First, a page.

Watching the progress of the nationwide pharmaceutical track & trace bills in the U.S. Congress has been very educational. Now that different track & trace bills are on the floors of the Senate and the House of Representatives (see “InBrief: A Track And Trace Bill Has Made It To The House Floor” and “InBrief: A Track & Trace bill Has Made It To The Senate Floor”) I have been trying to pick up on the politics that underlies the current situation in an attempt to figure out what is likely to happen next.
Both of the current bills have been described as “bipartisan”. I don’t think that’s exactly true, but before I explain why, let’s rewind to last summer. Apparently the pharmaceutical track & trace bill that was being worked out last summer, to be attached to the Prescription Drug User Fee Act (PDUFA), was truly a non-partisan and bicameral bill. That is, there was a single text that both political parties and both houses of Congress were working on together.
The PDUFA bill was ultimately combined with a number of other bills which collectively passed as the Food and Drug Administration Safety and Innovation Act (FDASIA)—a very important bill for the FDA and all companies regulated by them (see “The Supply Chain Provisions Of The FDA Safety & Innovation Act”)—but the bi-partisan track & trace bill wasn’t included (see “PDUFA Will Not Include RxTEC”).
Apparently time just ran out. The PDUFA portion of FDASIA was a “must pass” bill to keep the FDA funded properly and it had a time limit before the FDA would need to start shutting down portions of their work in case it was not passed, so when the time came, any attachment that was not fully ready was cut. The track & trace bill was still not quite ready so it was one that was carved out of the final FDASIA bill that went on to easy passage.
All of the negotiating partners were quite disappointed by that. The next steps are a little fuzzy, but apparently two different groups kept working on new language for future bills. For some reason, no one thought that drug e-pedigree had any hope of passing by itself so everyone was looking for a “vehicle” bill—another “must pass” bill related to the FDA—that it could be attached to. The current target “vehicle” bills are the Animal Drug User Fee Act (ADUFA) and the Animal Generic Drug User Fee Act (AGDUFA) that “must pass” in this Congressional session (by the end of September at the latest). (See “Would A U.S. Federal Pedigree Law Require A New UFA?”.)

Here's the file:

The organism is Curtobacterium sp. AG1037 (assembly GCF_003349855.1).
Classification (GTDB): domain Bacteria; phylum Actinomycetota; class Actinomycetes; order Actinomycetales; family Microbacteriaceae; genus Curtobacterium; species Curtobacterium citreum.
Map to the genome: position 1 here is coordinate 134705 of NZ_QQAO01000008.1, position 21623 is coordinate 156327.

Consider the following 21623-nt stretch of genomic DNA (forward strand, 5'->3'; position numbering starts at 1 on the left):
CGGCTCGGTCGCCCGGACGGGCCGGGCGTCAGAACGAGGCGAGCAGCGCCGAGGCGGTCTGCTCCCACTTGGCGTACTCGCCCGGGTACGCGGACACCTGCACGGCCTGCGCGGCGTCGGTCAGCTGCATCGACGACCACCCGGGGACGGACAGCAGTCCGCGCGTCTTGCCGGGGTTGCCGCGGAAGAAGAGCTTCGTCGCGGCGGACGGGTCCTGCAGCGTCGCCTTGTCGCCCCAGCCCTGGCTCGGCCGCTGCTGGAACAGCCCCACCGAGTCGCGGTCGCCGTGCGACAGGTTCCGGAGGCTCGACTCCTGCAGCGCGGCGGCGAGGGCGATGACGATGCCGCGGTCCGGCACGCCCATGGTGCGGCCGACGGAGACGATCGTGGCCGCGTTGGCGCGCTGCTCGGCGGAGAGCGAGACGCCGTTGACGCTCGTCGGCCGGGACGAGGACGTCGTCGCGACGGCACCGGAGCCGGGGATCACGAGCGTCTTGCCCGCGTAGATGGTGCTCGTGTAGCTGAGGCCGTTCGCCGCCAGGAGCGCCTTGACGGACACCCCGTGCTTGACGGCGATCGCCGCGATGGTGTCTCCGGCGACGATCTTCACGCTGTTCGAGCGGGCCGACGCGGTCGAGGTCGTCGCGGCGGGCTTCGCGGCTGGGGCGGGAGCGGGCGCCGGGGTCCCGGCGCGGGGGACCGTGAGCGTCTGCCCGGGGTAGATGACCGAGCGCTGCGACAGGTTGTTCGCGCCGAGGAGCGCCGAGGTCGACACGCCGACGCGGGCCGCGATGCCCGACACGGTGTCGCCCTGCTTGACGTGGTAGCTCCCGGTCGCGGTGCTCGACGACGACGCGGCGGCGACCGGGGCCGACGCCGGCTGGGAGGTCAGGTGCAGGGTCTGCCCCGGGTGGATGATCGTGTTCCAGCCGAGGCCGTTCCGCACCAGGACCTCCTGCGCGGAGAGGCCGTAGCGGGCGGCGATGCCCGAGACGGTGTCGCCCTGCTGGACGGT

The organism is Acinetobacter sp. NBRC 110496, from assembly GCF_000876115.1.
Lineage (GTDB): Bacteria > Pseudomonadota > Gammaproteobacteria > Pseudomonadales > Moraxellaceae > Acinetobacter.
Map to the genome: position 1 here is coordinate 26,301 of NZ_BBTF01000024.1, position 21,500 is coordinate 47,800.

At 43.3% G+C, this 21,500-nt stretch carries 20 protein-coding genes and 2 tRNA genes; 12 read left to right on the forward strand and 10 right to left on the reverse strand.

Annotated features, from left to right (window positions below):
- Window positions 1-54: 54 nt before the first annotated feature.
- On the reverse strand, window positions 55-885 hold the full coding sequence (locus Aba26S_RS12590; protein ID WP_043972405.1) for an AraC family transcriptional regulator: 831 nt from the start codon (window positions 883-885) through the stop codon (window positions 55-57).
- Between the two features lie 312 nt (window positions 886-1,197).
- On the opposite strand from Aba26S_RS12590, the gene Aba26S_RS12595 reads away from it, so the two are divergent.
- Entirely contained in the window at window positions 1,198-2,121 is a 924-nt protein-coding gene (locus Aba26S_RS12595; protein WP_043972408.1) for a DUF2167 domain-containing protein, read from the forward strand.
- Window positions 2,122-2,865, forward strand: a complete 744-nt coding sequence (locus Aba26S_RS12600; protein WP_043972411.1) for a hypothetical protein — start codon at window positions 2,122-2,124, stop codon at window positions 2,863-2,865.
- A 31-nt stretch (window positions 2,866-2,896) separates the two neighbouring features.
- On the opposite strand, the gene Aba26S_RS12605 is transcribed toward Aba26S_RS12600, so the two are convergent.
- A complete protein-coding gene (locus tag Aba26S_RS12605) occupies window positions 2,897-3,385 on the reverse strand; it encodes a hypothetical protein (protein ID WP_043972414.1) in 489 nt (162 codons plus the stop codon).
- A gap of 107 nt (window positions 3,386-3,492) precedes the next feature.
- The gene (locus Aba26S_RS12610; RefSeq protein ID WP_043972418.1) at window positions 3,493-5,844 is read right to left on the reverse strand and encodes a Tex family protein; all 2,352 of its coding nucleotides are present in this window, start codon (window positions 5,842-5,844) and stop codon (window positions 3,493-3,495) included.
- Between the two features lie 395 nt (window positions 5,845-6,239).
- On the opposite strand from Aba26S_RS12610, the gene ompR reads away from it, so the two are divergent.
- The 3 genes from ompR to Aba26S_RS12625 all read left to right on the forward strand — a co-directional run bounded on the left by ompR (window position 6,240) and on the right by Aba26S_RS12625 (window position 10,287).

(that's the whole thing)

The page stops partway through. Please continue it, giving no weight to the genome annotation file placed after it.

ADUFA and AGDUFA may not seem like they are related to the human pharmaceutical supply chain but they are directly related to work the FDA does and that makes them close enough to serve as a proper vehicle for track & trace.
TWO DIFFERENT BILLS ENTER, ONLY ONE MAY PASS
The two separate efforts led to two different bills being published as discussion drafts for comment. One draft made it to the Democrat-controlled Senate, and the other made it to the Republican-controlled House of Representatives. Of the two bills, apparently the one in the Senate is closest to the bipartisan/bicameral version that was almost included in FDASIA last summer. That bill includes a two-step process to arrive at an interoperable, electronic, unit-level serialization-based track & trace system for pharmaceuticals after 10 years. Until that time, a lot-based paper pedigree system would be in place.